No copyright infringement intended or implied. Blues Traveler cover of SECRET AGENT MAN by JOHNNY RIVERS Adams' work on television began in 1954, when he won on Arthur Godfrey's Talent Scouts with a stand-up comedy act written by boyhood friend Bill Dana. In addition to appearing on numerous comedy, variety, and dramatic series, Adams had a role on the NBC sitcom The Bill Dana Show (1963–65), as a bumbling hotel detective named Byron Glick – a character Adams created that was the precursor to the role he would play as "Maxwell Smart" on Get Smart. (The hotel manager was played by Jonathan Harris who later did a guest role on Get Smart in 1970.)
Creators Mel Brooks and Buck Henry, prompted by producers Dan Melnick and David Susskind, wrote Get Smart as the comedic answer to the successful 1960s spy television dramas such as The Man from U.N.C.L.E., The Avengers, I Spy and others. They were asked to write a spoof that combined elements from two of the most popular film series at the time: the James Bond and Pink Panther (Inspector Clouseau) movies.
Get Smart had been written for Tom Poston, to be piloted on ABC; when ABC turned it down, the show was picked up by NBC, which cast Adams in the role because he was already under contract. When Get Smart debuted in 1965, it was an immediate hit. Barbara Feldon co-starred as Max's young and attractive partner (later wife), Agent 99, where she had a great chemistry with Adams throughout the show's run, despite a 10-year age difference, and they became best friends during and after. Although the two were married "on screen", they were never married to each other.
Adams gave the character a clipped, unique speaking style. Feldon said, "Part of the pop fervor for Agent 86 was because Don did such an extreme portrayal of the character that it made it easy to imitate." Adams created many popular catch-phrases (some of which were in his act prior to the show), including "Sorry about that, Chief", "Would you believe ...?", "Ahh ... the old [noun] in the [noun] trick. That's the [number]th time this [month/week]." (sometimes the description of the trick was simply, "Ahh... the old [noun] trick."), and "Missed it by 'that much'." These helped make the series a hit in over 100 countries.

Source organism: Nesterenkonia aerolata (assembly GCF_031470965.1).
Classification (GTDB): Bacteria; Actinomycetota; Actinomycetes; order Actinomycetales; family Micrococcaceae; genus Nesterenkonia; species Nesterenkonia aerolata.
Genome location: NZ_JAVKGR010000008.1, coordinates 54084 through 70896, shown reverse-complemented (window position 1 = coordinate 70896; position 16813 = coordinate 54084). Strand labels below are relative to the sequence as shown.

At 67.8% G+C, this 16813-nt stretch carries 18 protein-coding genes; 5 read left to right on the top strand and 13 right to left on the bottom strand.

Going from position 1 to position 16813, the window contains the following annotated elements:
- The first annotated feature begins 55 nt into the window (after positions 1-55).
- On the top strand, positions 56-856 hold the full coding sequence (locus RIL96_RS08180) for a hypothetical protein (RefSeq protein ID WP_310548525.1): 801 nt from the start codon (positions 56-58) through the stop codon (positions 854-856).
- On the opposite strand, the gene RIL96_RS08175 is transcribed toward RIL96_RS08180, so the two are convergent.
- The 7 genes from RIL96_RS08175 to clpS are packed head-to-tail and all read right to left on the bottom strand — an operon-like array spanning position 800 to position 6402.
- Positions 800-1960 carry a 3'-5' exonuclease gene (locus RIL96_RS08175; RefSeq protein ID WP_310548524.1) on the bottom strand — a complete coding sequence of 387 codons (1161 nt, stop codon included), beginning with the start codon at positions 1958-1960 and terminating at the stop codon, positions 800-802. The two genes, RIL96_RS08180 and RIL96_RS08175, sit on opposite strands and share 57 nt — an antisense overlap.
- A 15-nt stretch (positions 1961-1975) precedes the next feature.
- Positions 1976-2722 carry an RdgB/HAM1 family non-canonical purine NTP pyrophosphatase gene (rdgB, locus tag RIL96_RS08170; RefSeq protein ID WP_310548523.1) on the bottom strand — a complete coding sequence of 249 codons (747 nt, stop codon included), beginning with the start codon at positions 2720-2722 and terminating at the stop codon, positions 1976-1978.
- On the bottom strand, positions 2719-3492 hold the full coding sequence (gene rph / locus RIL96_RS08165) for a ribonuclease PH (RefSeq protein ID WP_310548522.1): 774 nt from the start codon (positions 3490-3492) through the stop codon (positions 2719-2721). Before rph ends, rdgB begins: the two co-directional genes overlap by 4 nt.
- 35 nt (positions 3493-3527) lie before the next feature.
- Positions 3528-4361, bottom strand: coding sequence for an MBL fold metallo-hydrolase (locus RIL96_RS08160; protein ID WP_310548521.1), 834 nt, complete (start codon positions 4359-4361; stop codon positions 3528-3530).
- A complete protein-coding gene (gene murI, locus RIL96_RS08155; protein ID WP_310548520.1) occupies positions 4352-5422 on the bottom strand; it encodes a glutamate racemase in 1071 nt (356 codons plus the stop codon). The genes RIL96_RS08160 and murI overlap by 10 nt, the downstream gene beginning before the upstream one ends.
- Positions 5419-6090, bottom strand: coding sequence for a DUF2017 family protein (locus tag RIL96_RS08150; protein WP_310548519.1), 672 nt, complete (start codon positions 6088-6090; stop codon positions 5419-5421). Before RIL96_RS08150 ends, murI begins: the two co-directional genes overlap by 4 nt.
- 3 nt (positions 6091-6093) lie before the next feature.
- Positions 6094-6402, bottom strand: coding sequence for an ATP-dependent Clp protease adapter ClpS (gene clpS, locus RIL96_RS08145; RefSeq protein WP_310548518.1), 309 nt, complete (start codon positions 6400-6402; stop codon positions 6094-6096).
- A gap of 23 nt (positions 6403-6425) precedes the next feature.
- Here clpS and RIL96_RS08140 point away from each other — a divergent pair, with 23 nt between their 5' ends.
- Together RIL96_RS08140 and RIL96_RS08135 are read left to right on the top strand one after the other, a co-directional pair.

In addition to acting, Adams also produced and directed several episodes of the show. He was nominated for Emmys four seasons in a row, between 1966 and 1969, for Outstanding Continued Performance by an Actor in a Leading Role in a Comedy Series. He won the award three times. The show moved to CBS for its final season, with ratings declining, as spy series went out of fashion. Get Smart was canceled in 1970, after 138 episodes.
Adams was happy about the show's cancellation, since he wanted to move on to other projects. His efforts after Get Smart were less successful, including the comedy series The Partners (1971–72), a game show called Don Adams' Screen Test (1975–76) and three attempts to revive the Get Smart series in the 1980s. His movie, The Nude Bomb, was unsuccessful at the box-office. Adams had been typecast as Maxwell Smart and was unable to escape the image, though he did have success as the voice of Inspector Gadget.
He earned most of his income from his work on stage and in nightclubs. As Adams had chosen a low salary combined with a one-third ownership stake in Get Smart during the show's production, he received a regular income for many years due to the show's popularity in reruns.
Don Adams' Screen Test was a syndicated game show which lasted 26 episodes during the 1975–76 season. The show was done in two 15-minute segments, in each of which a randomly selected audience member would 'act' to re-create a scene from a Hollywood movie as accurately as possible. Such moments as the bar scene from The Lost Weekend, the duel scene from The Prisoner of Zenda or the beach scene from From Here to Eternity were used, with Adams directing and a celebrity guest playing the other lead in the scene. Hokey effects, bad timing, forgotten lines, prop failures and the celebrity's "ad libs" were maximized for comic effect as the audience watched "bloopers" and "outtakes" as they happened. At the end of the program, the final, serious, fully edited version of the "screen test" of each of the two contestants would be played, with audience reaction determining the winner, who would receive a trip to Hollywood and a real screen test for a motion picture.